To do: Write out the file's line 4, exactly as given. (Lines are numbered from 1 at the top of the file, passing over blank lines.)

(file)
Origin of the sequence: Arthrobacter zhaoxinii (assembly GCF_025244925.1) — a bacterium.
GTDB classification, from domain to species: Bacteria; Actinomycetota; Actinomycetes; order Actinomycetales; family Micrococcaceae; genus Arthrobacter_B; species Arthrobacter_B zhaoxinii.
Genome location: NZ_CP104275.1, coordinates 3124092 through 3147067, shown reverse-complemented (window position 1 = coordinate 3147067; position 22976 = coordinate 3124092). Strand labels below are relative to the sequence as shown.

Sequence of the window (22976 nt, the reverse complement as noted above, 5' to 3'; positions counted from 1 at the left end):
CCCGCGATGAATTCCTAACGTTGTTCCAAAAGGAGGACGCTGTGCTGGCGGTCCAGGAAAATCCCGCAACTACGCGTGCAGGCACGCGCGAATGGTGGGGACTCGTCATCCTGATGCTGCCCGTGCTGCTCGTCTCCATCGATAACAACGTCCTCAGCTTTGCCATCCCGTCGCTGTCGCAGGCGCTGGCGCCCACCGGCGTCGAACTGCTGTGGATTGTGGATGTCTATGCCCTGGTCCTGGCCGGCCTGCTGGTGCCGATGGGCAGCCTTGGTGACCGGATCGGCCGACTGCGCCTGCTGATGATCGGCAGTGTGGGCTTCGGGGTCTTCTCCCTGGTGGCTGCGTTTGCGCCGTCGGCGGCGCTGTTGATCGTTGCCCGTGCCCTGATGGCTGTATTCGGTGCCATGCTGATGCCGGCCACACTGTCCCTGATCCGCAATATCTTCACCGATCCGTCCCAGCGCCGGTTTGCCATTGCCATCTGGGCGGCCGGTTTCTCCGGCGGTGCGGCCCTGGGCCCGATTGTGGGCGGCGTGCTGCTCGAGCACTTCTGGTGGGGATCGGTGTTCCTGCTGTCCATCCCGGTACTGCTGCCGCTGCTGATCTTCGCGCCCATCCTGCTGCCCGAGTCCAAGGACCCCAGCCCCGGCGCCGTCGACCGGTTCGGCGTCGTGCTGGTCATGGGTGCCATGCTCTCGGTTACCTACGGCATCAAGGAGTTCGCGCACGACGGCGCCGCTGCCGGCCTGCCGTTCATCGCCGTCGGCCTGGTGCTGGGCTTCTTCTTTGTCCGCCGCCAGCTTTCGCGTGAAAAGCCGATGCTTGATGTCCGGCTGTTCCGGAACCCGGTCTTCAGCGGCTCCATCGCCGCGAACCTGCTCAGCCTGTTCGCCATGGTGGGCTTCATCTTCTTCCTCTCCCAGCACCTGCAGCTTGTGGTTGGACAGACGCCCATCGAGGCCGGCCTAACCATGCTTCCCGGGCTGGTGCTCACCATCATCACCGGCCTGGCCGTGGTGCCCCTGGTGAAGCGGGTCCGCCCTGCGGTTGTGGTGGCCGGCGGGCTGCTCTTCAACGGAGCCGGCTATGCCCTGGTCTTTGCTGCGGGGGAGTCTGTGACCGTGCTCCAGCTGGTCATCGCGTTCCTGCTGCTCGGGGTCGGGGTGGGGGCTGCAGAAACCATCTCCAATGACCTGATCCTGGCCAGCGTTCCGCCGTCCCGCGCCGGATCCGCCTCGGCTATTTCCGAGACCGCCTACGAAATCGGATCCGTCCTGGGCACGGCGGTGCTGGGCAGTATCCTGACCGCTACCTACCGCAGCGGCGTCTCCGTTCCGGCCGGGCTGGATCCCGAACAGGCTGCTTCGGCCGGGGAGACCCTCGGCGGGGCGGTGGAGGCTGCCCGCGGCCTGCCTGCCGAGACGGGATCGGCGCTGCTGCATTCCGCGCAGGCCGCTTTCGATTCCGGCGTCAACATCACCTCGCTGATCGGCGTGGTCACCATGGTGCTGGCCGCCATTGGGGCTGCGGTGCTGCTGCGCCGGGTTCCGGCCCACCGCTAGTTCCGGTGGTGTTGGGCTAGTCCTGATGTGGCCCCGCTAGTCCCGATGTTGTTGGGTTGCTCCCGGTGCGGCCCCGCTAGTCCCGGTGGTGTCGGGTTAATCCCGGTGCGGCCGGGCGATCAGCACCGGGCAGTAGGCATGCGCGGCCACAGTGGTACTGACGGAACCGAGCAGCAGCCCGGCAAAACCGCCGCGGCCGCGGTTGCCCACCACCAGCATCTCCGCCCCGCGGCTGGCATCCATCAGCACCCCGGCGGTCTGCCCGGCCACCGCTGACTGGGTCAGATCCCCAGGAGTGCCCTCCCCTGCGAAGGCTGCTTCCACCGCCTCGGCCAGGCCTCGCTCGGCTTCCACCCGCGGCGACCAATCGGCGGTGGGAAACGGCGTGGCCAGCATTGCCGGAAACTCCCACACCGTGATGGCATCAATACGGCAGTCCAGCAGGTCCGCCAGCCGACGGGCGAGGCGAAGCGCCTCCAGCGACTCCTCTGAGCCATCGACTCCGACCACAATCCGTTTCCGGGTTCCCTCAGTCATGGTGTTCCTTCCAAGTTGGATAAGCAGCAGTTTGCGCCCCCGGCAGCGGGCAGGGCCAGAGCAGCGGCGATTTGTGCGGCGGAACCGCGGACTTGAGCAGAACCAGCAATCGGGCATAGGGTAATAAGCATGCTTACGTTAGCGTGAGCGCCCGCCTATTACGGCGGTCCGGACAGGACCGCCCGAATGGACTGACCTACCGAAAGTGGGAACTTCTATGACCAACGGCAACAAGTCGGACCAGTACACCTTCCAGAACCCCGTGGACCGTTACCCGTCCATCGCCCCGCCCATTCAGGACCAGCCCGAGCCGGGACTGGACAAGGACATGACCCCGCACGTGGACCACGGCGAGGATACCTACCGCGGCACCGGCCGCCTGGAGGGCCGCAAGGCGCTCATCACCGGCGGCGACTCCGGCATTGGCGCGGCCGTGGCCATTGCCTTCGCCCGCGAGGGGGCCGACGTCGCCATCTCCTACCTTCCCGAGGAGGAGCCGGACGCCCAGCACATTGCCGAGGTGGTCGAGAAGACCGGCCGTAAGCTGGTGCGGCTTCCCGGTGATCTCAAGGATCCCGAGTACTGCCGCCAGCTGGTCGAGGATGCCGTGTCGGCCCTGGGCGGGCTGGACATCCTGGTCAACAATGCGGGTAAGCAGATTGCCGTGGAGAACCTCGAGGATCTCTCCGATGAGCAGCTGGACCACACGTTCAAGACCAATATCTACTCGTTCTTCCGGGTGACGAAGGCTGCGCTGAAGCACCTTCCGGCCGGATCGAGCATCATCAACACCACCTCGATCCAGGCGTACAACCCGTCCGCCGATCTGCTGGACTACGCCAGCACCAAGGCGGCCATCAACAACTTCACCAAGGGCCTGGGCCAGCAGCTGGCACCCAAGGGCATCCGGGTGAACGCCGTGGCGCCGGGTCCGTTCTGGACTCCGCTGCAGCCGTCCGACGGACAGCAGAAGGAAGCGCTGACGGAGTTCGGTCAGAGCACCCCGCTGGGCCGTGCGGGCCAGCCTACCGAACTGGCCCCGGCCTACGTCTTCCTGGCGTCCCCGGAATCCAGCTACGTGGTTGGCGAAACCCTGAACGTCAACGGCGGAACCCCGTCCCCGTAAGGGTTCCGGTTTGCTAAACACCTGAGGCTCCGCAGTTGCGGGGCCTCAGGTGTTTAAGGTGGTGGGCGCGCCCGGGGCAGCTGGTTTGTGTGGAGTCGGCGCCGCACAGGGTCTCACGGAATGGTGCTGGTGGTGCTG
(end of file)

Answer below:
Sequence of the window (22976 nt, the reverse complement as noted above, 5' to 3'; positions counted from 1 at the left end):